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Thursday, April 12, 2018
Pierre Cormier came to Canada as a refugee from Lebanon, but it is not until he is declared dead, five years after his mysterious disappearance, that his son Cyril starts to question his father’s identity. A Scarborough subdivision, populated by newcomers from around the world, appears to be the Canadian dream until a series of sudden catastrophes show that not everyone’s dream comes true. Scotiabank Giller Prize winner Linden MacIntrye and Toronto Book Award finalist Carrianne Leung share stories about dreams, hard truths and characters searching for a home.
gritLIT joins Hamilton Poetry Centre to present the 2018 Poetry Cabaret. In Museum of Kindness, Susan Elmslie tackles topics from motherhood to school shootings and PTSD in a voice that is both unflinching and gentle in its wisdom. Michael Fraser pays tribute to illustrious figures throughout black history in his energetic, empathetic collection To Greet Yourself Arriving. Treat yourself to a drink at the bar then settle in for an evening of poetry that promises to challenge, captivate and uplift. Featuring readings from members of Hamilton Youth Poets (HYP).
Friday, April 13, 2018
In 2017, award-winning journalist Tanya Talaga published the highly acclaimed Seven Fallen Feathers: Racism, Death and Hard Truths in a Northern City, a harrowing investigation into the deaths of seven Indigenous high school students in Thunder Bay from 2000 to 2011. Currently investigating the alarming rate of Indigenous youth suicide, Talaga draws on her research and experience to present an insightful, hard-hitting look at how the Canadian system has failed its Indigenous citizens and where we can go from here.
50% of all proceeds from this event will go to the Native Women’s Centre.
In Kerri Sakamoto’s Floating City, Frankie Hanesaka is driven from a mountain internment camp to the big city by ambition and a relentless desire to belong. In Femme Confidential, Nairne Holtz presents a wry look at sexual freedom through characters seeking their queer vibe. In her short story collection Things Are Good Now, Djamila Ibrahim’s characters cross continents in search of better lives and find themselves struggling to fit into their new home. Join three powerful writers as they explore the human need and emotional desire to be part of something larger than themselves.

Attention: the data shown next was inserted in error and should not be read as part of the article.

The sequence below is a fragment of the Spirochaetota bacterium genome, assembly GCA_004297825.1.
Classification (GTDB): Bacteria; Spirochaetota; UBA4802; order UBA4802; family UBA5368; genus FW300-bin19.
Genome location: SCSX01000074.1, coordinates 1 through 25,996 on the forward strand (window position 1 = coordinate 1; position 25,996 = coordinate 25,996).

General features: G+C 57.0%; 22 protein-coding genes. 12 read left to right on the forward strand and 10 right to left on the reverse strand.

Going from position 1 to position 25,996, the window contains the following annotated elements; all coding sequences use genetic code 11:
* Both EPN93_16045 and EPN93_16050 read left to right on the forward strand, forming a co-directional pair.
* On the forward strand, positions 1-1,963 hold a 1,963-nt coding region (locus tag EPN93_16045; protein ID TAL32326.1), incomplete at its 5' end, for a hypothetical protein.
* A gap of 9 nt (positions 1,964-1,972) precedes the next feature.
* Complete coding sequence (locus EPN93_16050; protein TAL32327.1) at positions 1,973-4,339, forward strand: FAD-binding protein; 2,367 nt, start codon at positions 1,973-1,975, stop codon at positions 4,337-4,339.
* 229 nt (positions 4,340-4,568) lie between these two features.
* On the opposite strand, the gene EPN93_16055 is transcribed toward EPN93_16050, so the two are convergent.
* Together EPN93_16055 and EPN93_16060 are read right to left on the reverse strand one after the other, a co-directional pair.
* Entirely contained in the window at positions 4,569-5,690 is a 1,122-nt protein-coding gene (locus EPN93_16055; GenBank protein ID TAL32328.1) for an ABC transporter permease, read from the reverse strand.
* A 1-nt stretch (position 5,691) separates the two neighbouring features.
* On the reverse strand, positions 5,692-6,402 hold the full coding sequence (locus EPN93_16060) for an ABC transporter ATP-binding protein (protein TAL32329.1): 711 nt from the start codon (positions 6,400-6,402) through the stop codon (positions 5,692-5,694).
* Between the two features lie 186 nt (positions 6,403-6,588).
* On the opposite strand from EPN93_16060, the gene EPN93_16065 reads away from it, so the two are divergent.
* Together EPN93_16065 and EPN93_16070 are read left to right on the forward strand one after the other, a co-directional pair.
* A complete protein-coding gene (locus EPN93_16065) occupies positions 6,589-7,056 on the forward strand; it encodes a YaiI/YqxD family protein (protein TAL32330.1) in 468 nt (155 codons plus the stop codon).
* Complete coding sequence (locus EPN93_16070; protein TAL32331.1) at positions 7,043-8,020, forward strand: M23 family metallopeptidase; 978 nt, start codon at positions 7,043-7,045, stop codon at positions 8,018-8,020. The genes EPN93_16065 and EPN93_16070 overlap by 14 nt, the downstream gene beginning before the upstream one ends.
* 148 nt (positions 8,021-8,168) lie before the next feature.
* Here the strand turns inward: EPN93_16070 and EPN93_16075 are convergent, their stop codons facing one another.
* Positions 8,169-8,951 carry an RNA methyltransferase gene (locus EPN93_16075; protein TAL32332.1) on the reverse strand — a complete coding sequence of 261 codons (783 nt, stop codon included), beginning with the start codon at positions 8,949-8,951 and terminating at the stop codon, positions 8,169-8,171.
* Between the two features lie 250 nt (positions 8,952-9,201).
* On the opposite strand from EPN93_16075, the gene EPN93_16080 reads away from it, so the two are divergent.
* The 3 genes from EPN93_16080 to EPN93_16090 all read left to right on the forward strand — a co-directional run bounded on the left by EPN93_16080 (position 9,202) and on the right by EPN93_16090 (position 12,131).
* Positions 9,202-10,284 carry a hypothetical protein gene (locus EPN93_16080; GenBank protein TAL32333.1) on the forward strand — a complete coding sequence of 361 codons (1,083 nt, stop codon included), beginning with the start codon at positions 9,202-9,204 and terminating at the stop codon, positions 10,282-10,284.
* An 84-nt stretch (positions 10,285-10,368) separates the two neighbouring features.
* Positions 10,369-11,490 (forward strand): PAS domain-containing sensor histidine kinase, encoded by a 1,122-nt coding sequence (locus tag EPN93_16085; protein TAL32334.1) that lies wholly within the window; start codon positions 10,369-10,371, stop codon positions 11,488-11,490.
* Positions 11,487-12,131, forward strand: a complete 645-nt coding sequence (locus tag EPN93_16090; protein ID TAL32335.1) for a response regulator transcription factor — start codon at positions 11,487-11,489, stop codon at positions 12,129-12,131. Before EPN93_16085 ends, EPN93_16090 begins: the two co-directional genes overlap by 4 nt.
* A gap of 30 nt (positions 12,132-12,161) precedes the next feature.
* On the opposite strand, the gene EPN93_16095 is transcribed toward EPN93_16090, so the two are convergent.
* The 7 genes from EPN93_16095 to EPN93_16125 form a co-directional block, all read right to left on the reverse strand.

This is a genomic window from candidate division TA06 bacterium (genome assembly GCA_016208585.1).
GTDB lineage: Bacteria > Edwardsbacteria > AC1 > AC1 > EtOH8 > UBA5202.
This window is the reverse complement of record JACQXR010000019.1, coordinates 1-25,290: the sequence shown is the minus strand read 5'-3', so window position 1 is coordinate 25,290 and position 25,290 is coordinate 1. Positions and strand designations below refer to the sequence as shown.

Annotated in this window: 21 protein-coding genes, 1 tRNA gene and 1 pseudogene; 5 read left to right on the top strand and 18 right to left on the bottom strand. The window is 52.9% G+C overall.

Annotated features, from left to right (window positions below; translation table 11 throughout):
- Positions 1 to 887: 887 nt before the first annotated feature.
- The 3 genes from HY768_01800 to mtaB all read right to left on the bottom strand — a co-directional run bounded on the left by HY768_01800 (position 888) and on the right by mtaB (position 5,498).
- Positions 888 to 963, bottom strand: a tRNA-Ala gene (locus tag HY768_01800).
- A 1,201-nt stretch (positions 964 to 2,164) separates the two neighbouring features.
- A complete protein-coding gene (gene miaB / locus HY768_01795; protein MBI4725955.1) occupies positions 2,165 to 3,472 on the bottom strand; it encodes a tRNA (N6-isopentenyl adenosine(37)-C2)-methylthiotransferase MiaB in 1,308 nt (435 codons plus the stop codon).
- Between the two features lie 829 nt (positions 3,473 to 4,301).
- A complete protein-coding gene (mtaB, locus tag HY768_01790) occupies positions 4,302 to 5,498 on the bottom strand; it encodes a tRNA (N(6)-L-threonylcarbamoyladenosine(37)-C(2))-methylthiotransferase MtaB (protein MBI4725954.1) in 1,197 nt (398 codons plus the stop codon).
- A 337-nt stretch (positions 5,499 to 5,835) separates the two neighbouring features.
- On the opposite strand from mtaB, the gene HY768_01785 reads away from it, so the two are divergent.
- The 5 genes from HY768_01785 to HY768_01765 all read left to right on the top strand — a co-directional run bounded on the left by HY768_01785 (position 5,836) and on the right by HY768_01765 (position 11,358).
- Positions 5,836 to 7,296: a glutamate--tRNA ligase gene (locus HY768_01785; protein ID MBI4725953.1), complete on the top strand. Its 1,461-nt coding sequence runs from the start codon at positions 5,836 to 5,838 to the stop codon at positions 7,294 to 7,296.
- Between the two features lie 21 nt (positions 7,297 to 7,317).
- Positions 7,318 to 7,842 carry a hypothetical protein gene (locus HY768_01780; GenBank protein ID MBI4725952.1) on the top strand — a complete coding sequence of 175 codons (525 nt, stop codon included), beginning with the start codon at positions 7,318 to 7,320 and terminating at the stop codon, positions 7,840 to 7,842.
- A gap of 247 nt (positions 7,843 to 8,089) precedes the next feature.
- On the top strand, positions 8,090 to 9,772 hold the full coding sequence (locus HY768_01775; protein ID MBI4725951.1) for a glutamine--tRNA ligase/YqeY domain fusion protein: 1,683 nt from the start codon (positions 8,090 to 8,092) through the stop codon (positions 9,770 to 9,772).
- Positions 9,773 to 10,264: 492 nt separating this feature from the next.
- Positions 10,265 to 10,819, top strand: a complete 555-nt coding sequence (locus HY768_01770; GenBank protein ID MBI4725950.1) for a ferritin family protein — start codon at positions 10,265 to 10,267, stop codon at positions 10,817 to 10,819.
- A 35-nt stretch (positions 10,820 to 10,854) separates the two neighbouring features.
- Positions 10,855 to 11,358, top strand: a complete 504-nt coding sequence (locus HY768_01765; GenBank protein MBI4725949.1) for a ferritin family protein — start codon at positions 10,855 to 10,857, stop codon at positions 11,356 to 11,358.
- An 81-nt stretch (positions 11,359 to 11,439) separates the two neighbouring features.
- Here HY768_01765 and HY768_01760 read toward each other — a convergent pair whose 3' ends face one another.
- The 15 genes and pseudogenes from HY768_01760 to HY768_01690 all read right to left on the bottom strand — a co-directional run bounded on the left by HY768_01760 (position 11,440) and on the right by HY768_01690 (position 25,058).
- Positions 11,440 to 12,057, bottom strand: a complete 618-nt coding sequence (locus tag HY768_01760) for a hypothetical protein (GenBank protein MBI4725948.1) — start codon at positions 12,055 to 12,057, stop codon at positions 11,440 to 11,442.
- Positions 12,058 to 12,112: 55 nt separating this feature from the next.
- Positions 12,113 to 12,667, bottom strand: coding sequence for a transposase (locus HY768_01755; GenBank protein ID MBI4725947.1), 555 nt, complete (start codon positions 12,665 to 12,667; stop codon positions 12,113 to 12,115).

Saturday, April 14, 2018
A member of the Order of Canada, Eric Walters is one of the most prolific and respected writers in the country. He has written over 90 books for children and has won more than 100 awards in Canada and internationally. Join the author as he offers tips on how to capture the interest of young readers, create relatable characters and find your voice by writing for both your readers and yourself.
Columnist Alicia Elliott made this assertion in Open Book, September 2017. The following month, Globe and Mail reporter Mark Medley suggested that the timing was right for Canadian writers to reassert themselves on the world stage. Is the Canadian publishing industry poised to take the world by storm or is it imploding? What impact do recent scandals, allegations of racism/sexism and foreign ownership have on the books we read and write? What exactly is CanLit, anyway? Dana Hansen from Hamilton Review of Books welcomes Nick Mount and Elaine Dewar for a spirited discussion on the state of CanLit today.
The Self-promoting writer Casey Plett has seen the world of Canadian writing from different angles. As a columnist and award-winning author, she shares her own work through reading appearances, interviews and social media. As a full-time publicist with Biblioasis, she finds the most effective and far-reaching ways for the authors she represents to get their books noticed. In this master class, Plett draws on her expertise as both writer and publishing professional to help demystify the author/publicist relationship and to share advice on how all authors – established, emerging, and self-published – can publicize their work and bring it to readers.
In her dystopian novel Tarry This Night, Kristyn Dunnion tells a chilling tale about a polygamous cult leader and his followers set during the new American civil war. Awardwinning songwriter and author Ron Sexsmith gives us Deer Life, his debut novel about witchcraft, bullying, revenge and a mysterious bowler hat. From an unsettling take on the Lilith tale to a wicked fairy story about a boy from Hinthoven, Dunnion and Sexsmith present captivating modern-day fantasies.
Join Kathleen Winter for a combination of guided storytelling and spoken collaboration about ways to bring the body back into making stories. Winter will talk about how walking, food preparation, voice work, tarot and the making of natural elixirs helped her write her latest GG-nominated novel Lost in September. Each participant should come prepared to tell a true story or story fragment of up to three minutes inspired by the word LOST. Participants should also wear one item of clothing that is of an intense colour they love. (It can be small or hidden.)
Linden MacIntyre (The Only Café) and Pasha Malla (Fugue States) present stories of fathers and sons. As these stories begin, both MacIntyre’s protagonist Cyril and Malla’s Ash Dhar are confronting the deaths of their fathers, but new information forces them to question if they knew their parent at all. This sets the scene for two gripping novels that test the often uneasy bonds between sons and fathers and question whether mysteries of the past are better left unsolved.